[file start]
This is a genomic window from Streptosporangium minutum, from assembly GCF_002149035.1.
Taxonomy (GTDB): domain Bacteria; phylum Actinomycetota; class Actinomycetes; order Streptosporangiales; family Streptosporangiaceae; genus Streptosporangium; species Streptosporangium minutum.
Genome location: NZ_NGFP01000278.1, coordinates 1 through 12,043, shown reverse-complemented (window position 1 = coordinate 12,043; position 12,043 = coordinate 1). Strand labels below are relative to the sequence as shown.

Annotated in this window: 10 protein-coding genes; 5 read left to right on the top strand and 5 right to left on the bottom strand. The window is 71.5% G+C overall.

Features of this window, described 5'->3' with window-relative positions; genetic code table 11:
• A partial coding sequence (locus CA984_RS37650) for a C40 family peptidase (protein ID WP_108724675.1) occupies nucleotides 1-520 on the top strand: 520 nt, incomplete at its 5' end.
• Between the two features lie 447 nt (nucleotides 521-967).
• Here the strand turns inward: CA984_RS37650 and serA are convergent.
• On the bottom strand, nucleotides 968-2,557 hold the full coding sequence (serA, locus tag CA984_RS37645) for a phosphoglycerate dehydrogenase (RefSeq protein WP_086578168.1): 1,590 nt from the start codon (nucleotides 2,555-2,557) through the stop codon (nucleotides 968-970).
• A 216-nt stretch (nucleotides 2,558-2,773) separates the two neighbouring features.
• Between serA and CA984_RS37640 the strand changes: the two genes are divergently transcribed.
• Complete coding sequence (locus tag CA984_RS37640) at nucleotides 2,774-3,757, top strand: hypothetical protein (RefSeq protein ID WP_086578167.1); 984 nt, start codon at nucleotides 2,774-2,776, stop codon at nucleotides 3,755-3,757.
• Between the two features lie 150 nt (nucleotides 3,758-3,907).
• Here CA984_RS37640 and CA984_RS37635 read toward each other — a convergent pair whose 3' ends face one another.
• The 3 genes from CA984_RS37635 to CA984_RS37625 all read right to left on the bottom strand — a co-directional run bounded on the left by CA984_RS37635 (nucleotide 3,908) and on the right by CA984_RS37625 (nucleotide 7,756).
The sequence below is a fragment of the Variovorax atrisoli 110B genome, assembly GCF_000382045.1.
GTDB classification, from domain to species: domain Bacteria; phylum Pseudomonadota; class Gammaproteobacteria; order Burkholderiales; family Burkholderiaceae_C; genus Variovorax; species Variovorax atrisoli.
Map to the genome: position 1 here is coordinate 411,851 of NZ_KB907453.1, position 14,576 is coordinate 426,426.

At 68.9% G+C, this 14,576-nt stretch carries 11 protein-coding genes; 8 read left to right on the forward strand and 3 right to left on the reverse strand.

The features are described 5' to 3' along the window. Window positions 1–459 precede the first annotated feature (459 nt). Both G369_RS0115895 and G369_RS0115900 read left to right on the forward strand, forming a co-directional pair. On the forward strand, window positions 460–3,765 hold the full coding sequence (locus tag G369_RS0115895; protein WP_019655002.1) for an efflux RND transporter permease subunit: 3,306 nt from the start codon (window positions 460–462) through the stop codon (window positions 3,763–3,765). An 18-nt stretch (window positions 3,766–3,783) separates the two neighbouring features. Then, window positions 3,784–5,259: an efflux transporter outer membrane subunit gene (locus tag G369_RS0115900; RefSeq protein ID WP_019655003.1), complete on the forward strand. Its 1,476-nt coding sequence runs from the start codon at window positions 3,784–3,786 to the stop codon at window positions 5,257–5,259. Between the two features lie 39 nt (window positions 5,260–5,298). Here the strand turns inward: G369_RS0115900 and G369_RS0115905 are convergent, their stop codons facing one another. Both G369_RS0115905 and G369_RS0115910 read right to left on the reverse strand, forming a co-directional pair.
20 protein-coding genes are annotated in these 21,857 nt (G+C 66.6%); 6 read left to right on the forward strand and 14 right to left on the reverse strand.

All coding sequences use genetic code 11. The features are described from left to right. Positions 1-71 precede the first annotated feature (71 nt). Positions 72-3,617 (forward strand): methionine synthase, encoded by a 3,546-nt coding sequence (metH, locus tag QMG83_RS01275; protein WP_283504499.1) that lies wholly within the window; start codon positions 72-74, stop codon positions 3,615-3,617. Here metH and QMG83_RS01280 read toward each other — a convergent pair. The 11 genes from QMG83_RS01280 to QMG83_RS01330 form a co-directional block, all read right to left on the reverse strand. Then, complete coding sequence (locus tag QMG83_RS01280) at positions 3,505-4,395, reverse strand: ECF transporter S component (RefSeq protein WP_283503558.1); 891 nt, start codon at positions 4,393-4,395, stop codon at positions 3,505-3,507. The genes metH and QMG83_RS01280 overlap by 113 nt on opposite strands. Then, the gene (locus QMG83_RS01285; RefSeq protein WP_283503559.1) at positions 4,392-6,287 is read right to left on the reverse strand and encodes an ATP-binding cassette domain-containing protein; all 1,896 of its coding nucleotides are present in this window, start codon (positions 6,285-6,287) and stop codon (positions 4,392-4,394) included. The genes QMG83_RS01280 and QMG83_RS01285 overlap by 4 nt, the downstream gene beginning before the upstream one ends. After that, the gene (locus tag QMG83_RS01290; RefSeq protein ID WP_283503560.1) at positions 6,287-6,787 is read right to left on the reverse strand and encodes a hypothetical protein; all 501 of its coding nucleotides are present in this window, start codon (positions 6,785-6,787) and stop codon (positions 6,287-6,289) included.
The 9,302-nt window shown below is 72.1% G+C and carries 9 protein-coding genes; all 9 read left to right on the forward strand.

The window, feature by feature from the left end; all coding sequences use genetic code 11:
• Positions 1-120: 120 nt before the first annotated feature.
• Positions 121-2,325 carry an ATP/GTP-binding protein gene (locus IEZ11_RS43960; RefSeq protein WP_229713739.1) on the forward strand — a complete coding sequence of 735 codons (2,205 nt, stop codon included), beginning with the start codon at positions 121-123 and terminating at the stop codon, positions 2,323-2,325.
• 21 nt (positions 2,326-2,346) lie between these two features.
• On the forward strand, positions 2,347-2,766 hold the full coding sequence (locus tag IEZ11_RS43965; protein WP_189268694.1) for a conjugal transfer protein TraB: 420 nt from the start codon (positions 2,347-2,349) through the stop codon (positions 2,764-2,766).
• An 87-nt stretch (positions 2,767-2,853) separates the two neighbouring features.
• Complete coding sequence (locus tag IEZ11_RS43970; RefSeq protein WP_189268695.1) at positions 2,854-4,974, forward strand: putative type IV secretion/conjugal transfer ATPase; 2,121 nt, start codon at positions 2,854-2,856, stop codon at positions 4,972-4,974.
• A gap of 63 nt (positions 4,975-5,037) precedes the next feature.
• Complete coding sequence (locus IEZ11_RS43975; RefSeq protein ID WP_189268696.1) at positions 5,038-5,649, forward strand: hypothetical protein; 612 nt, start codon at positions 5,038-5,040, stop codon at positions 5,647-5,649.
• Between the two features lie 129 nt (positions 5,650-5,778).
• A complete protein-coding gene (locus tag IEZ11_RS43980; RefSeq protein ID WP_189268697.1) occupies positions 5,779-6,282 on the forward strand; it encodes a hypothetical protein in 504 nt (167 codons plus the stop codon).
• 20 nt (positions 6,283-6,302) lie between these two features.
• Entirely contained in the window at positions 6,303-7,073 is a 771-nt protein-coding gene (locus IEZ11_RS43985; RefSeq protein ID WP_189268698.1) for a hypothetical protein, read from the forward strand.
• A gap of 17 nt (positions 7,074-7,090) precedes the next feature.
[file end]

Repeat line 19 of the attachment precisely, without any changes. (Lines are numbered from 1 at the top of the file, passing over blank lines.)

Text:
At 68.9% G+C, this 14,576-nt stretch carries 11 protein-coding genes; 8 read left to right on the forward strand and 3 right to left on the reverse strand.